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Eight reasons why we find Iceland fascinating

Iceland is having a major moment. Social media and TV phenomenon Game of Thrones are fuelling travellers’ lust to see the filming locations and visit moss-covered lava flows, glacial-melt waterfalls and mind-bendingly blue lagoons.

1. It’s the land of the Midnight Sun

During the summer months, Iceland’s proximity to the Arctic Circle means the sun never truly sets and the sky remains a reddish-gold all night long. In the country’s folk tales, the summer solstice – the longest day – is a magical night when cows talk, seals turn into humans and elves (huldufólk) and trolls are out and about. For those visiting, the Secret Solstice festival in Reykjavik celebrates the 96 hours of sunlight with a multi-stage music festival. 2018’s line-up included Stormzy and Bonnie Tyler. 

 

2. Its largest church is striking

Hallgrímskirkja’s unusual architecture will stick in the memory. Reykjavík’s most picturesque and tallest church is visible throughout the capital. Commissioned in 1937, it was designed by architect Gudjon Samúelsson, who planned for the church to be able to accommodate 1,200 people and high enough – at 74.5m – to transmit radio signals. The Scandinavian Modernism-influenced edifice took 41 years to complete and was finally finished in 1986. It’s one of the most Instagrammed places in the country. From the observation area at the church’s top, shots of the stunning 360-degree panorama of the colourful city below are grid gold. 

 

3. The food is delicious

The best known of Iceland’s traditional foods, hákarl, is fermented shark meat that has been left to dry for four to five months. You’d be hard pressed to find a local that actually eats it though. The unofficial national food is the hot dog. The best in town? You’ll find them at Bæjarins Beztu Pylsur, a harbourside hot-dog stand, which opened in 1937. It was made famous by a 2004 visit from former president Bill Clinton. Fast food aside, Icelandic cuisine is fresh, pure and inspired by ingredients from the local environment – sheep, cod, herring, etc. Reykjavík’s restaurant scene is anything but rustic though. The city’s top spots include the likes of Michelin-starred Dill and Matur og Drykkur. Don’t leave without trying Skyr and Icelandic lamb, which is raised on a diet that contains no antibiotics, no hormones and no pesticides. 

 

4. It’s home to Europe’s most well-known outdoor swimming pool

Set in the region’s volcanic plains, the Blue Lagoon is famous for its warm waters that are rich in minerals. The pure, bubbling, blue waters may be Iceland’s best-known but thermal baths are dotted all over the country – there are 17 public pools in Reykjavík alone. Those wanting to take a memorable dip though should visit Landmannalaugar in the southern Highlands. Known as ‘the People’s Pools’, Landmannalaugar is awash with handsome hot pools surrounds by multicoloured magma-made mountains and black lava fields.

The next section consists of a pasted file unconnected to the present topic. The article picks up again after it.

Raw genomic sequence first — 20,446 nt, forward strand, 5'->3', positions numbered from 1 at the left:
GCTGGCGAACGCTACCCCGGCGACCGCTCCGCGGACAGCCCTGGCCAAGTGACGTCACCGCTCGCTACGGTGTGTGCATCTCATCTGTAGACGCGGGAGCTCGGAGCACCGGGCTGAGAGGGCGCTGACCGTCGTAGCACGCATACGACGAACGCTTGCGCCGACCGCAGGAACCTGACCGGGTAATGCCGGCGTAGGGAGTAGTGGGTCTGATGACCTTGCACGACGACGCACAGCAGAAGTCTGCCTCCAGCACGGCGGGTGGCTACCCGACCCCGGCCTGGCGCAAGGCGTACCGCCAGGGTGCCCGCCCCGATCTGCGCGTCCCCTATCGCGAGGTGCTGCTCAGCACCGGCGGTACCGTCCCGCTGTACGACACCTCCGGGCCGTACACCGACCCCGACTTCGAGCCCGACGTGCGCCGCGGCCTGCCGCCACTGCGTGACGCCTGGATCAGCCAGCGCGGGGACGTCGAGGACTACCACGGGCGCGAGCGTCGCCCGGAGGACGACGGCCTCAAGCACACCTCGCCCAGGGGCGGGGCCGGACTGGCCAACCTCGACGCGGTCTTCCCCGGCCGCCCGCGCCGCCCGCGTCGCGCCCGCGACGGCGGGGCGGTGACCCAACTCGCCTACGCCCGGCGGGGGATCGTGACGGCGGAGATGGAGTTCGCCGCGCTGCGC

5. Its outdoors is truly great

You’ve heard of the Golden Circle, the thundering falls of Gullfoss, shapely Mount Kirkjufell and Langjökull glacier, with its much-photographed ice tunnel. But just about everywhere in Iceland is photogenic, with scenery that is out of this world. Jökulsárlón glacier lagoon is 25sqkm and 260m-deep. Floating on its rolling surface are brilliant blue, white and grey (from volcanic ash) icebergs that have calved from Breidamerkurjökull glacier (which is rapidly retreating at a rate of 500m per year). Located right beside the Ring Road, between Höfn and Skaftafell, visit Jökulsárlón for seal spotting and iceberg idolatry. On nearby Diamond beach, icebergs rest like gems on the black sands. Surreal but beautiful. 

 

6. You can dive or snorkel between the continents

Grab your gear and head to Lake Thingvallavatn in Thingvellir National Park to dive or snorkel in between the North American and Eurasian tectonic plates. The lake is glacially fed, and visibility is far-reaching. Enthusiasts will need an Open Water qualification to dive but anyone can snorkel in these super-clear waters.  

 

7. The microbrewery scene is intoxicating

Whether you prefer a pale ale, porter, ruby, IPA or stout, chances are an Icelandic microbrewery is brewing up your choice of craft beer. Beer was banned in Iceland until as recently as 1989 and in the years that followed, it was imported lagers like Budweiser that were commonly imbibed by the locals. The Icelandic beer scene was jolted back to life in 2005 with the foundation of the Kaldi brand. Now reportedly Iceland’s most popular bottled beer, it can no longer be reasonably categorised as micro-brewed beer. Artisanal ales raising the bar and worth seeking out on brewery tours or Iceland’s hip and happening bars include those by Lady Brewery, Kex Brewing, Stedji, The Brothers Brewery and Borg Brugghús, amongst many others. 

 

8. The hotels are hot – and that’s just the proximity to the geothermal baths

As tourism has boomed, there has been answering uplift in the numbers of stylish places to sleep. The Retreat is a new luxury hotel catering to visitors at the Blue Lagoon, the geothermal spring. The hotel offers 62 rooms, decorated in a Scandi-style, which allow the view from the floor-to-ceiling windows to be the star of the show. Moss restaurant dishes up traditional Icelandic recipes, made with a modern twist. Lagoon aside, the hotel makes for a great location for northern lights viewing.